You might remember these tomatoes from the pre-frost harvest last weekend. There were actually at least twice as many green grape tomatoes but I didn't get all of them in a picture together.
Well it took a few days, but my partner and I finally got it together and turned them all into preserves. This is the first time either of us had ever attempted real home canning. Athough my husband's father has, and hubz had watched him do it. So at least that was something.
We followed the Bell Blue Book as well as we could, but not as well as it said we should. I noticed on like every other page it admonished the reader to follow the recipes exactly and use absolutely no substitutions. We couldn't really do that though, as we don't have a scale. So we had to approximate measures as best we could. That was the toughest part. The other thing it said was to use the fruits and veggies immediately after picking them, which we didn't manage either. I'm hoping we did ok though, and won't get botulism. It seems to me as long as their is plenty of vinegar and lemon in there, and they were boiled long enough, we're probably ok. I hope.
The first thing we did was separate out the red tomatoes, and place them in boiling water for 30 - 60 seconds. Let them cool, then proceeded to peel, chop and deseed. Finally they were placed in a Ziploc freezer bag, and as much air was squeezed out as possible. Here they are after freezing for two days, looks pretty good. I think they'll make a good sauce in November.
Next we took care of the green grape tomatoes. Well, hubz actually did this one while I tried to work on my paper. As described in the last post about this, we used the dilled green tomato recipe from the blue book. The biggest problem I anticipate here is that my partner, bless his little heart, didn't realize a head of fresh dill equals more than a single sprig. When he was already done I looked in the refrigerator and noticed half the bunch of fresh dill we bought was still there. If it had been me I would have just split the whole bunch up between each jar, but what are you going to do. I guess they'll just be more tart than dill. Hopefully they'll be edible! Here are pics of them boiling and the finished product.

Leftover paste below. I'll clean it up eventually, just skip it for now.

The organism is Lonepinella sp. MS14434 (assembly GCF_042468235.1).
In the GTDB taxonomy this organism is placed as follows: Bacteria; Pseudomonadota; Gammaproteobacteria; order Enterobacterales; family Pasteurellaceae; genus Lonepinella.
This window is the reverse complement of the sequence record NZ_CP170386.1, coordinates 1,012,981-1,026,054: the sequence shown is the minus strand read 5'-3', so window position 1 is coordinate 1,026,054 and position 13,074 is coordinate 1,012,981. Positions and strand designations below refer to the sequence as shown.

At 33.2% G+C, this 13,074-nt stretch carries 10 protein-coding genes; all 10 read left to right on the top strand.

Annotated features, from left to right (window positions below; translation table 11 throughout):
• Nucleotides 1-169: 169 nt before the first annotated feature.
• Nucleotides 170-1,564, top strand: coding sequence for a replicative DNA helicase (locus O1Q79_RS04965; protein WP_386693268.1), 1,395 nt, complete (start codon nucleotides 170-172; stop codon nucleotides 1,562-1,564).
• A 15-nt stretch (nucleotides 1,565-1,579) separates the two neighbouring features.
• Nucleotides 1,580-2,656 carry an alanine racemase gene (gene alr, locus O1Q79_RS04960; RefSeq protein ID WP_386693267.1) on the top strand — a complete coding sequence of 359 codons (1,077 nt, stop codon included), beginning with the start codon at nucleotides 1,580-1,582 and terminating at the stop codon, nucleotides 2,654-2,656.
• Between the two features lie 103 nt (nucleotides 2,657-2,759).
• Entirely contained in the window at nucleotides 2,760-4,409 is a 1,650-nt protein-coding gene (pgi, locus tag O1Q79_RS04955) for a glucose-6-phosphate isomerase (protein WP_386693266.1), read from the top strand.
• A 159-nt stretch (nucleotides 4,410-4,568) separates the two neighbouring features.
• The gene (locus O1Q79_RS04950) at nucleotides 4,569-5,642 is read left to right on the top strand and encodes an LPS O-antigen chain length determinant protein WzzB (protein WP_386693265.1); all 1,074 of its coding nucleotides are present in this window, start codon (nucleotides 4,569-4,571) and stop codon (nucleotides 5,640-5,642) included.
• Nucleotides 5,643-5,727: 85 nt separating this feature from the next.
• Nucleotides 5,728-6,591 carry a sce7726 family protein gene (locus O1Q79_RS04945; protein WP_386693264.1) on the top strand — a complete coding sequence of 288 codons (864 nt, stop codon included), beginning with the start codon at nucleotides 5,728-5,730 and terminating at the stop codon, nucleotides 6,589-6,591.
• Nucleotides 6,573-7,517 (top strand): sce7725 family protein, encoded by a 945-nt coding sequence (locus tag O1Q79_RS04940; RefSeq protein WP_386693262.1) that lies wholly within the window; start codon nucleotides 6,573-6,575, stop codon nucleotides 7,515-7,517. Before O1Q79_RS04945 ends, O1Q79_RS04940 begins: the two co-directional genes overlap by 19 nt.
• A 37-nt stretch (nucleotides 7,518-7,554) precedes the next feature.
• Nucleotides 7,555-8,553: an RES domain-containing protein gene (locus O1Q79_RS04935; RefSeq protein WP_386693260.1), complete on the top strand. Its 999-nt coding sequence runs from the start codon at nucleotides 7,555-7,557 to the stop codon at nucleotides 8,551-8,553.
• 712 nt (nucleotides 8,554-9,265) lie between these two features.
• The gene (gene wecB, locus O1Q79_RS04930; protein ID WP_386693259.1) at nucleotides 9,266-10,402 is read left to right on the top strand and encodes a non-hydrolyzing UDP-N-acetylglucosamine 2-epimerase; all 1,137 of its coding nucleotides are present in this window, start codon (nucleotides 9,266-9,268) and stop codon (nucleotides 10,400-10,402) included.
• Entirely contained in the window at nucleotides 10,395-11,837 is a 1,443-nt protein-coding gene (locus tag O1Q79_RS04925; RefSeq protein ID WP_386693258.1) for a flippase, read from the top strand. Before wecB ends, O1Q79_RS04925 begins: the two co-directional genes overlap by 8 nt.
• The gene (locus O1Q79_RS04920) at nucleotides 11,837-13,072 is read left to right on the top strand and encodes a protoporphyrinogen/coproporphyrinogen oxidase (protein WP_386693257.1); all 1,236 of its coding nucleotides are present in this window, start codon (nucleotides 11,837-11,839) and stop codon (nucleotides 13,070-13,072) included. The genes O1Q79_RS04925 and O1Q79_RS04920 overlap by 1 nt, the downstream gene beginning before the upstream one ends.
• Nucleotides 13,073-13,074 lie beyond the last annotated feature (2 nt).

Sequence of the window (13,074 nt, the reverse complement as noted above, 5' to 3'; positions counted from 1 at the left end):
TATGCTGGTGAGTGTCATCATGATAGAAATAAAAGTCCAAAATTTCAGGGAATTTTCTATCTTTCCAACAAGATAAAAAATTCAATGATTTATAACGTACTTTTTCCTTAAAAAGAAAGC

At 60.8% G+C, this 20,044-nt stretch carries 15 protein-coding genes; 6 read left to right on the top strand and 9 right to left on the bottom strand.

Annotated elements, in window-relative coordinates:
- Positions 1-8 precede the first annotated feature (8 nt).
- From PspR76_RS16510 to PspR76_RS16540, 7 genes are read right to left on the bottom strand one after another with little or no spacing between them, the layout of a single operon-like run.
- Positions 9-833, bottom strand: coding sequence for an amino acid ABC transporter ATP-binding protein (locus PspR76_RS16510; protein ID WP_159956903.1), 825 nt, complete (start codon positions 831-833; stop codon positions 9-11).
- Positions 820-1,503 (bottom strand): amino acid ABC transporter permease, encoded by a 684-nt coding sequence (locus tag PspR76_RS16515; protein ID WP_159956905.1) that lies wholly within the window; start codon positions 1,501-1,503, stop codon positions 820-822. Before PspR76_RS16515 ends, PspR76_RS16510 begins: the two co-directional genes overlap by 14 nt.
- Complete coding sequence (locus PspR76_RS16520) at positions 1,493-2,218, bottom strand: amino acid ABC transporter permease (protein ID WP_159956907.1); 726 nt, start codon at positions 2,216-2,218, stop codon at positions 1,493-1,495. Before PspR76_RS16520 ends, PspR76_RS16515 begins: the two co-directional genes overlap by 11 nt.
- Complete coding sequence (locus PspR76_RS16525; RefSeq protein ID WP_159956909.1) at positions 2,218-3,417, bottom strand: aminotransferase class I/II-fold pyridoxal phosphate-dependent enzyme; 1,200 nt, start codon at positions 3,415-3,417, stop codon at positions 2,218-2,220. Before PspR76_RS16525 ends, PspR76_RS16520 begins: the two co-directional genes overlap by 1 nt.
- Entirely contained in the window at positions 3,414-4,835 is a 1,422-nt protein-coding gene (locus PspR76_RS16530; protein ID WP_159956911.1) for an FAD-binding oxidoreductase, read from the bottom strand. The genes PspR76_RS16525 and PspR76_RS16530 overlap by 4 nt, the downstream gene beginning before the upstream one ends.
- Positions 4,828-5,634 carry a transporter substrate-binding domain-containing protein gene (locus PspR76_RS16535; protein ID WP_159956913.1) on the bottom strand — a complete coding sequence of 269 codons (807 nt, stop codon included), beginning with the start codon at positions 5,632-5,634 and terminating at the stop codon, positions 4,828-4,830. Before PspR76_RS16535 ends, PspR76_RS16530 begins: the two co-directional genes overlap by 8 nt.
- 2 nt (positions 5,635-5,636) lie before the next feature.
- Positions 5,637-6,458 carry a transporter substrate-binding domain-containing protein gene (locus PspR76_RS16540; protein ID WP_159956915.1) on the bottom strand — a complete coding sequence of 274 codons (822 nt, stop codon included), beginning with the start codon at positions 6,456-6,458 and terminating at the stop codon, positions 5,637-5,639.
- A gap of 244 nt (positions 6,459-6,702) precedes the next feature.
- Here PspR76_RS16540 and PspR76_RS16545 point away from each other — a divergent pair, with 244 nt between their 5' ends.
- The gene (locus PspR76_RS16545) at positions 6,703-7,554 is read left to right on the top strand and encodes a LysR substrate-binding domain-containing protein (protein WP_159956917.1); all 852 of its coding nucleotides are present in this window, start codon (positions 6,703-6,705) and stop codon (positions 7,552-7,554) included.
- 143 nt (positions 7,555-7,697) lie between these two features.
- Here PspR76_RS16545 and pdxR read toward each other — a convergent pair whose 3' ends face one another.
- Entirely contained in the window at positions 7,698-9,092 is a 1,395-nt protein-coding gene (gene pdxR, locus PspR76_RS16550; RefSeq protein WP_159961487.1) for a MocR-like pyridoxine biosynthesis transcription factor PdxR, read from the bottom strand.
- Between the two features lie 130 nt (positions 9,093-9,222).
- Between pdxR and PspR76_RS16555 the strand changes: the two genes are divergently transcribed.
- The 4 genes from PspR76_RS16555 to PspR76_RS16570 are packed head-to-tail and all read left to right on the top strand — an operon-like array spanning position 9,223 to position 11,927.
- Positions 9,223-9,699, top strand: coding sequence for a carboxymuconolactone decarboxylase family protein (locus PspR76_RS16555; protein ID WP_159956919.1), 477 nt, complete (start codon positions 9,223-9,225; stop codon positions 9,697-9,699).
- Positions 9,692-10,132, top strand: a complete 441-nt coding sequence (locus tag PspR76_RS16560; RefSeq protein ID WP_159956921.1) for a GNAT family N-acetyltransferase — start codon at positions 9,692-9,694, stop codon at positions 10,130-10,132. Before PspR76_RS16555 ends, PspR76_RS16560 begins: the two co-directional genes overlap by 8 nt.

Last but not least we tackled farmgirl's green tomato relish. Once again hubz mostly took care of it, but this time I hovered a bit to help when he needed it. It was a lot of chopping, that's for sure! But in the end we used up everything but a few cayennes and habaneros, so it was totally worth it. We didn't want to use quart jars, because it would be hard to eat all of that just between two of us in a week or two once it was opened. So we had to use half pint jars because that is all they had left in the store. I think this will probably work out better since the "relish" really came out like a thick, intensely flavorful sauce.
There was so much of it, we couldn't fit it all in one boiling water bath so put the leftover in a quart jar and ate that for dinner on a Mexican pizza. Thank goodness, after all that work, it really was super delicious! Somehow a couple slightly pink tomatoes got leftover, and a half-ripe orange bell pepper. So I also chopped those and cooked them with a box of Spanish Rice a Roni instead of a can of tomatoes, which again I am happy to report tasted extremely yummy . We had that on top of toasted hard corn tortillas, with black beans, corn, black olives, the relish and fresh cilantro. The thickness of the relish was slightly applesauce-y, and with just the right amount of sweetness from the apples too. I really enjoyed the texture since usually store-bought green tomato salsas are too watery. But it still had that great green tartness. MMM it was good. Those 3 MMMs are for the three pizzas I ate!